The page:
Delmore Schwartz wrote “In Dreams Begin Responsibilities” in 1937 when he was only 23. Though he wrote for the rest of his turbulent life, he was plagued by alcoholism and mental illness and unable to match his early success. As a result of alcohol and drug abuse, he died alone and mostly forgotten in 1966. In the story, a young boy is in the cinema watching a movie of his parents’ courtship. As the awkward young man on the big screen makes his stumbling proposal to the young girl, the narrator rises from his seat and, in distress, shouts out: ‘Don’t do it. It’s not too late to change your minds, both of you.”
Ok, for the start of a musing, that was a little dark, but I’ve been thinking a lot lately about how the things that happen in our lives impact the way we see our own futures. For Schwartz, it is apparent that the divorce of his father and mother deeply altered the way he viewed marriage and relationships, but for some reason, he was unable to make a correction in his own life. Bono was influenced by Schwartz when he wrote “Acrobat”. (If you don’t listen to U2, you should, a lot.) Talking about this period in his career, Bono said, “I stopped throwing rocks at the obvious symbols of power and the abuse of it. I started throwing rocks at my own hypocrisy.”
So much of what I see around me is analogous to Schwartz’s narrator standing up in a theatre and shouting for the actors on the screen to stop. The movie of the past cannot be changed. Like Bono, much of my rebellion was an effort to avoid the responsibility of holding myself accountable for my own hypocrisy. What is needed, first in my life and then in the greater community, is the courage to be the first to change. I need to acknowledge the reality of past failure and all it carries into the present. I need to be eager to stop watching old movies and start making new ones.
Leaders carry an extra burden in this respect. Our beliefs have significant influence on the organizational beliefs of our communities. The culture we experience is an organic result of those organizational beliefs. Our ability (or inability) to shed things from the past that create hypocrisy and bias in our present directly influences many people’s future. I confess this is what keeps me up at night (that’s a euphemism, I sleep like a baby). I am terrifyingly aware of the impact my “dreams” have on other people.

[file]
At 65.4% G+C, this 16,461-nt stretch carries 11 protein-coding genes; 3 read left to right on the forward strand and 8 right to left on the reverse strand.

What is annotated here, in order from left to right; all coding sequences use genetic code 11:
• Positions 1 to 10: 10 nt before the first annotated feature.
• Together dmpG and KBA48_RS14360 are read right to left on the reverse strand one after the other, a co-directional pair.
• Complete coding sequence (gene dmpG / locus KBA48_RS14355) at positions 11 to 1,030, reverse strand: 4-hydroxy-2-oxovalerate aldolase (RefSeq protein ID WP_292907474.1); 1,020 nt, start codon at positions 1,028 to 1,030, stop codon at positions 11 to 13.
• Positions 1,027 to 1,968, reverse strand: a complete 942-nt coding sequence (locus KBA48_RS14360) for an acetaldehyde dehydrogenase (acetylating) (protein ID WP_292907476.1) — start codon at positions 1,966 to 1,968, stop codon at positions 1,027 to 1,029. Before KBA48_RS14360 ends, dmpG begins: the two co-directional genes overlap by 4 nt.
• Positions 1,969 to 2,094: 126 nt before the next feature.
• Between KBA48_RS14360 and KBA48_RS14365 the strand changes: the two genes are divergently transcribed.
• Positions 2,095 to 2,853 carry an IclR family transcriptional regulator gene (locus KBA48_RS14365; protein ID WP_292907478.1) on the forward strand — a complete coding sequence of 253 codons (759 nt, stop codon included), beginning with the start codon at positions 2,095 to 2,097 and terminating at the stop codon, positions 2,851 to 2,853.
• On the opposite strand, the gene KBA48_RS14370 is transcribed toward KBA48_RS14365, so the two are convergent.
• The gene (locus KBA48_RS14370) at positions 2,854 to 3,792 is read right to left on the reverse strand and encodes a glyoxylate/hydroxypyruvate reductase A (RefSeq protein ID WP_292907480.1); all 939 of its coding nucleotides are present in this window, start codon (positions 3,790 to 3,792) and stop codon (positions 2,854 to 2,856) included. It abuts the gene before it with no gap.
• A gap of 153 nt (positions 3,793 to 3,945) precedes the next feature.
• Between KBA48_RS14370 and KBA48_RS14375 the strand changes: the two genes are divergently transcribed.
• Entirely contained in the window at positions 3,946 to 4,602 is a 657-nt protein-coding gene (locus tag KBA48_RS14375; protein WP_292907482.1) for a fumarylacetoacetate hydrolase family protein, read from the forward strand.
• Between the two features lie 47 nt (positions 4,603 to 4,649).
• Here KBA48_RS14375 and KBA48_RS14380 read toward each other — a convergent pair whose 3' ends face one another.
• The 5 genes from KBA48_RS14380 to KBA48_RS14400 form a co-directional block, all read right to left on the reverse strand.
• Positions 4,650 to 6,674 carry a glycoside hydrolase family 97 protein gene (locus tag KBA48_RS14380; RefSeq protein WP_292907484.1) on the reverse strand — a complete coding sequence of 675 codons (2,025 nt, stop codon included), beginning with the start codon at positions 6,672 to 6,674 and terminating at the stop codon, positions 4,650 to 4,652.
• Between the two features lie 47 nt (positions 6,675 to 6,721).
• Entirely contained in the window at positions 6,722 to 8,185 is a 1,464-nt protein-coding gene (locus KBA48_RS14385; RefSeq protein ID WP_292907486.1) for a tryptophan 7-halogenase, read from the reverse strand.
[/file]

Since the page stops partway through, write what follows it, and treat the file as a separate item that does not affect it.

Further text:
It is not my responsibility as a leader to be perfect, which is great because that is impossible. It is my responsibility to be making progress. Making progress toward mental and emotional health and self-awareness. Making progress toward unbiased and non-judgmental views of people. Making progress toward loving others equally and without reservation. Making progress toward accepting and embracing the responsibility that comes with my dreams.
I cannot change my past. I cannot erase the trauma I experienced (and caused). I cannot unhear the words that broke my spirit (or take back the stones I hurled at others). I cannot unsee the events that scarred my emotional vision (or remove the scars I inflicted on others). I cannot get back what I lost (or return what I stole). That’s all the old movie.
I can choose to accept responsibility for my future. I can give trauma its place (respected but not front and center). I can forgive (which is not the same as forgetting). I can learn to see beauty even with my imperfect vision (beauty is everywhere). I can find new things to fill my life (hint: experiences, not stuff). In doing so, I create a different movie.
By accepting responsibility for myself (and my impact on others), I can realize my dreams and help other people realize theirs. That’s leadership. Each of us can only live our best life if we are actively helping the people around us live theirs. It’s time to turn off the old movies and get busy making new ones because that is healthy, and it is the Kimray Way.